Schools weigh in on Smart Snacks in Schools Program, reducing sugar-sweetened beverages

Schools weigh in on Smart Snacks in Schools Program, reducing sugar-sweetened beverages

TRI-CITIES, Wash. – A recent 2016 Washington Healthy Youth Survey (HYS) shows that teens are drinking fewer sugar-sweetened drinks in schools.

The HYS is voluntary, and given every two years to 6th, 8th, 10th, and 12th-graders. In the fall of 2016, more than 230,000 students from more than 1,000 schools, 236 school districts, and 39 counties took part.

The Washington State Department of Health said a contributing factor to the decline is the Smart Snacks in Schools Program, which started in 2014.

"This is really showing us that all these efforts that schools, school districts and communities have been doing over the past 10 years, even before this policy went into place, have been working," said Amy Ellings, program manager for Healthy Eating Active Living Program at the Washington Department of Health.

Drinking sugar-sweetened beverages, including non-diet sodas, sports drinks and other flavored sweetened drinks, is associated with obesity, type 2 diabetes, cardiovascular disease, and cavities.

All foods sold at school during the school day are required to meet nutrition standards. The Smart Snacks in School regulation applies to foods sold a la carte, in the school store, vending machines, and any other venues where food is sold to students.

"You might have a soda machine that was in a school, and all those sugary beverages had to be replaced with less sugary beverages or no sugar beverages," Ellings said.

The goal she said is to help kids understand the difference between healthy and unhealthy.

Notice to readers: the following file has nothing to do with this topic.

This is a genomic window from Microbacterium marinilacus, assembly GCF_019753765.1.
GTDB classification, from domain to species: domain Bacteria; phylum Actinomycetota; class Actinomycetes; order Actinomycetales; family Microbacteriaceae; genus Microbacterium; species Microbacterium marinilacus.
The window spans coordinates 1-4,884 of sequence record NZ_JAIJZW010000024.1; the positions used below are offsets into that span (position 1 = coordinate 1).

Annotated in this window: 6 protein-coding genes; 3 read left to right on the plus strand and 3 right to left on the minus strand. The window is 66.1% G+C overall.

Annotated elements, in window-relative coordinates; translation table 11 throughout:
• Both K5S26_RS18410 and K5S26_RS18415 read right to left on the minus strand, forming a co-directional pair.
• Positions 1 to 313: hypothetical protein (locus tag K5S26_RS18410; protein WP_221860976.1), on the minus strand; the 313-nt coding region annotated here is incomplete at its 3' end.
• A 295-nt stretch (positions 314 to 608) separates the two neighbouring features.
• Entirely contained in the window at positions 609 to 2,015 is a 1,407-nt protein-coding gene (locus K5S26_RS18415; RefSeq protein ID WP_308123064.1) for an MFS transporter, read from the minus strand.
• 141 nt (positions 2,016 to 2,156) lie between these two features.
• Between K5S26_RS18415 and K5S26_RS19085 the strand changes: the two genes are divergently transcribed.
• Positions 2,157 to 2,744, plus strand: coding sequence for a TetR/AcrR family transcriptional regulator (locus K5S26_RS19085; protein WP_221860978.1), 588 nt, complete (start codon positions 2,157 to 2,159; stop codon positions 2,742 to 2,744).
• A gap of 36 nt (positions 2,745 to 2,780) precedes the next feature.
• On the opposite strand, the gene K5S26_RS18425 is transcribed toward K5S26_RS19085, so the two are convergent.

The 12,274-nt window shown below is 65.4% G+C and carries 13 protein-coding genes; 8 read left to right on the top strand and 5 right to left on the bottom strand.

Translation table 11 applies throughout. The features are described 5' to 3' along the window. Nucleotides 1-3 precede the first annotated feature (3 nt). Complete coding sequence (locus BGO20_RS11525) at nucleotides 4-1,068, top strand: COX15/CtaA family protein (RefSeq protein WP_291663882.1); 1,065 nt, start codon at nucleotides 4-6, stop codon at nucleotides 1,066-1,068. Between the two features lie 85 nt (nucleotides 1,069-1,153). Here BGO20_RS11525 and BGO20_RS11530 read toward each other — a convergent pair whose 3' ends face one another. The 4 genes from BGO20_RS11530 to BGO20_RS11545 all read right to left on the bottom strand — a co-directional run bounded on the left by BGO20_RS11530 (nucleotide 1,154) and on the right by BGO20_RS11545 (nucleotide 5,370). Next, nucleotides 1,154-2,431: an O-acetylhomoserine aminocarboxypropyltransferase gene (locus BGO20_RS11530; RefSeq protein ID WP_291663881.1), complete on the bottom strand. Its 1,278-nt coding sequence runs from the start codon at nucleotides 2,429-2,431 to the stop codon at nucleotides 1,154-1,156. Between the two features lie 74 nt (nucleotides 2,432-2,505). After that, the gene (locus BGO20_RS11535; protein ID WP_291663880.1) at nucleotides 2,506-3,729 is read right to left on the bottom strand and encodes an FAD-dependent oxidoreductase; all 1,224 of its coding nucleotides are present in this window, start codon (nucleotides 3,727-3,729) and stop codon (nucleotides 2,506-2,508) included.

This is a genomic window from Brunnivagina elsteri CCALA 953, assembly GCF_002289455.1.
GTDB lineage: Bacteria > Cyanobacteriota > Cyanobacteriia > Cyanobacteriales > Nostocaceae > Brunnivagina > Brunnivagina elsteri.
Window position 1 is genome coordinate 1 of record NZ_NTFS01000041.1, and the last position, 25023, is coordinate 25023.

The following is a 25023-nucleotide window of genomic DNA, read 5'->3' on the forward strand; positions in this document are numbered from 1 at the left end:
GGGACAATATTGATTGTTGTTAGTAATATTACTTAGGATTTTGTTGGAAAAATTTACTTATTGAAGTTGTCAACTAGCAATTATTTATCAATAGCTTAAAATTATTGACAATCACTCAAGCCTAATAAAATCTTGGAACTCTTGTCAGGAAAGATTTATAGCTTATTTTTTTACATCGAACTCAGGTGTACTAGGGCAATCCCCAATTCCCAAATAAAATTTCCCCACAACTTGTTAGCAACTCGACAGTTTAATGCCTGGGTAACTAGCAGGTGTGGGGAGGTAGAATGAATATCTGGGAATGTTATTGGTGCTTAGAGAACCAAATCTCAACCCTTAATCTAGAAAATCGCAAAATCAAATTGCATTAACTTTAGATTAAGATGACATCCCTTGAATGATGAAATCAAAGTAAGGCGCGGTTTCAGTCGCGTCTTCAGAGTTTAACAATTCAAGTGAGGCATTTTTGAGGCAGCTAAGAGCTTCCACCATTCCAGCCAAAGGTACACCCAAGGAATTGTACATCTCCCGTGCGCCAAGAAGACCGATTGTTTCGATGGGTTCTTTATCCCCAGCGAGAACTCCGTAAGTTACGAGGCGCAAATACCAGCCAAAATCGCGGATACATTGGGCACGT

"We all know that what we eat and what we drink is shaped by what’s available to us," she said.

School advisors at Pasco High said the Smart Snacks in Schools Program has brought some awareness and discussion to healthier options.

"They are very stringent guidelines in terms of what you can sell of sodium content, sugar content, and fat content,” DECA Advisor Laura Jones said. “So the idea behind it is to try and improve the diet of our students and make them healthier."

However, Jones said it hasn't necessarily worked as planned.

"We can't find the products that they'll want to buy, therefore they'll go out to Dutch Bros. and McDonalds and Taco Bell and eat there instead," she said.

Nutrition Services Director Dawn Trumbull at Richland High School echoed the same message.

“It has been effective, for what we can sell on sight. It is not effective for what they can run to the store and get,” Trumbull said. “I do believe that students are more aware of what they are consuming compared to 5 or 10 years ago.”

Since the Smart Snacks in School Program was implemented in 2014, Jones said the once popular student store has now dropped sales by 80 percent.

"It's definitely brought awareness to the issue, but I think we're a long way from solving the problem,” Jones added.

She'd like to see more realistic guidelines to hopefully keep students at school, making better eating choices than going through the drive-thru.

Health experts said parents also play an important role in this battle against the bulge.

"Think about your own cupboards and what you're offering your kids," Ellings said.

Washington's future depends on the health of its children. To learn more about efforts to support healthy eating and drinking in schools, check out the Healthiest Next Generation Initiative.

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